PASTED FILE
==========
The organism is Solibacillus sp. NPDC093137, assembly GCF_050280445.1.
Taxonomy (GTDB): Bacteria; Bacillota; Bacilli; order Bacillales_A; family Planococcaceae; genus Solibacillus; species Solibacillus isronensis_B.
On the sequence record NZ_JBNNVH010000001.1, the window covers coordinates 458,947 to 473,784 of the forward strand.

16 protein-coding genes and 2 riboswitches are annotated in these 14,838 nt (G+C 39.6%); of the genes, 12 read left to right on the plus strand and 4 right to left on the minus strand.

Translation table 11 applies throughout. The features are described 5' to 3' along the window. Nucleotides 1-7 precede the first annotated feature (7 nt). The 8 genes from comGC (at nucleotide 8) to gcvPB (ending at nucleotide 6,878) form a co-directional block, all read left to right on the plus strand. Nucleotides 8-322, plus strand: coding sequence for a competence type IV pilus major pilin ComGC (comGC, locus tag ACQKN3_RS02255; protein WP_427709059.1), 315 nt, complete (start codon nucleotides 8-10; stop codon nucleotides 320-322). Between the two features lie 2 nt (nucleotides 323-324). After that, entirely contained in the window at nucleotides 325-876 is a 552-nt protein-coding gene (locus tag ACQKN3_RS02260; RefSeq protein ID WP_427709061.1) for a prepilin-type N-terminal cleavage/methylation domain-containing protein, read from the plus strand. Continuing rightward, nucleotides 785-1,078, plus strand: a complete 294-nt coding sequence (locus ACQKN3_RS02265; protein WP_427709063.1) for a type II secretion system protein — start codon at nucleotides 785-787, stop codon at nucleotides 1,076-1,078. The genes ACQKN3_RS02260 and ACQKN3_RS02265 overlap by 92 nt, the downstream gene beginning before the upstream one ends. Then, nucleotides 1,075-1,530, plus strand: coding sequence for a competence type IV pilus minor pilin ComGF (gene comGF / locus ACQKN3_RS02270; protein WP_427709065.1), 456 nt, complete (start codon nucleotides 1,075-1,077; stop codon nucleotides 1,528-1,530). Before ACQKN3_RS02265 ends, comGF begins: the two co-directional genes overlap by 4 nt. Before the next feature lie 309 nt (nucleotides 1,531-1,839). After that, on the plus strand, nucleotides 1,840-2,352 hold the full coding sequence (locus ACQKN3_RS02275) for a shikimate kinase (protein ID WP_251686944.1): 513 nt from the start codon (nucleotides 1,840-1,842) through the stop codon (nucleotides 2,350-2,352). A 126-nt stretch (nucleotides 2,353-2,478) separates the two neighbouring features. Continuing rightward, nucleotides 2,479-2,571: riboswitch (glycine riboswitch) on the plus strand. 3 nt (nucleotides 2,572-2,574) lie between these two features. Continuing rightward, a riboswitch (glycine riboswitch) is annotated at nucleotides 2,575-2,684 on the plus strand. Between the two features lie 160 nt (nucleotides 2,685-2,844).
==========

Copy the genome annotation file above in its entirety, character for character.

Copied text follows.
The organism is Solibacillus sp. NPDC093137, assembly GCF_050280445.1.
Taxonomy (GTDB): Bacteria; Bacillota; Bacilli; order Bacillales_A; family Planococcaceae; genus Solibacillus; species Solibacillus isronensis_B.
On the sequence record NZ_JBNNVH010000001.1, the window covers coordinates 458,947 to 473,784 of the forward strand.

16 protein-coding genes and 2 riboswitches are annotated in these 14,838 nt (G+C 39.6%); of the genes, 12 read left to right on the plus strand and 4 right to left on the minus strand.

Translation table 11 applies throughout. The features are described 5' to 3' along the window. Nucleotides 1-7 precede the first annotated feature (7 nt). The 8 genes from comGC (at nucleotide 8) to gcvPB (ending at nucleotide 6,878) form a co-directional block, all read left to right on the plus strand. Nucleotides 8-322, plus strand: coding sequence for a competence type IV pilus major pilin ComGC (comGC, locus tag ACQKN3_RS02255; protein WP_427709059.1), 315 nt, complete (start codon nucleotides 8-10; stop codon nucleotides 320-322). Between the two features lie 2 nt (nucleotides 323-324). After that, entirely contained in the window at nucleotides 325-876 is a 552-nt protein-coding gene (locus tag ACQKN3_RS02260; RefSeq protein ID WP_427709061.1) for a prepilin-type N-terminal cleavage/methylation domain-containing protein, read from the plus strand. Continuing rightward, nucleotides 785-1,078, plus strand: a complete 294-nt coding sequence (locus ACQKN3_RS02265; protein WP_427709063.1) for a type II secretion system protein — start codon at nucleotides 785-787, stop codon at nucleotides 1,076-1,078. The genes ACQKN3_RS02260 and ACQKN3_RS02265 overlap by 92 nt, the downstream gene beginning before the upstream one ends. Then, nucleotides 1,075-1,530, plus strand: coding sequence for a competence type IV pilus minor pilin ComGF (gene comGF / locus ACQKN3_RS02270; protein WP_427709065.1), 456 nt, complete (start codon nucleotides 1,075-1,077; stop codon nucleotides 1,528-1,530). Before ACQKN3_RS02265 ends, comGF begins: the two co-directional genes overlap by 4 nt. Before the next feature lie 309 nt (nucleotides 1,531-1,839). After that, on the plus strand, nucleotides 1,840-2,352 hold the full coding sequence (locus ACQKN3_RS02275) for a shikimate kinase (protein ID WP_251686944.1): 513 nt from the start codon (nucleotides 1,840-1,842) through the stop codon (nucleotides 2,350-2,352). A 126-nt stretch (nucleotides 2,353-2,478) separates the two neighbouring features. Continuing rightward, nucleotides 2,479-2,571: riboswitch (glycine riboswitch) on the plus strand. 3 nt (nucleotides 2,572-2,574) lie between these two features. Continuing rightward, a riboswitch (glycine riboswitch) is annotated at nucleotides 2,575-2,684 on the plus strand. Between the two features lie 160 nt (nucleotides 2,685-2,844).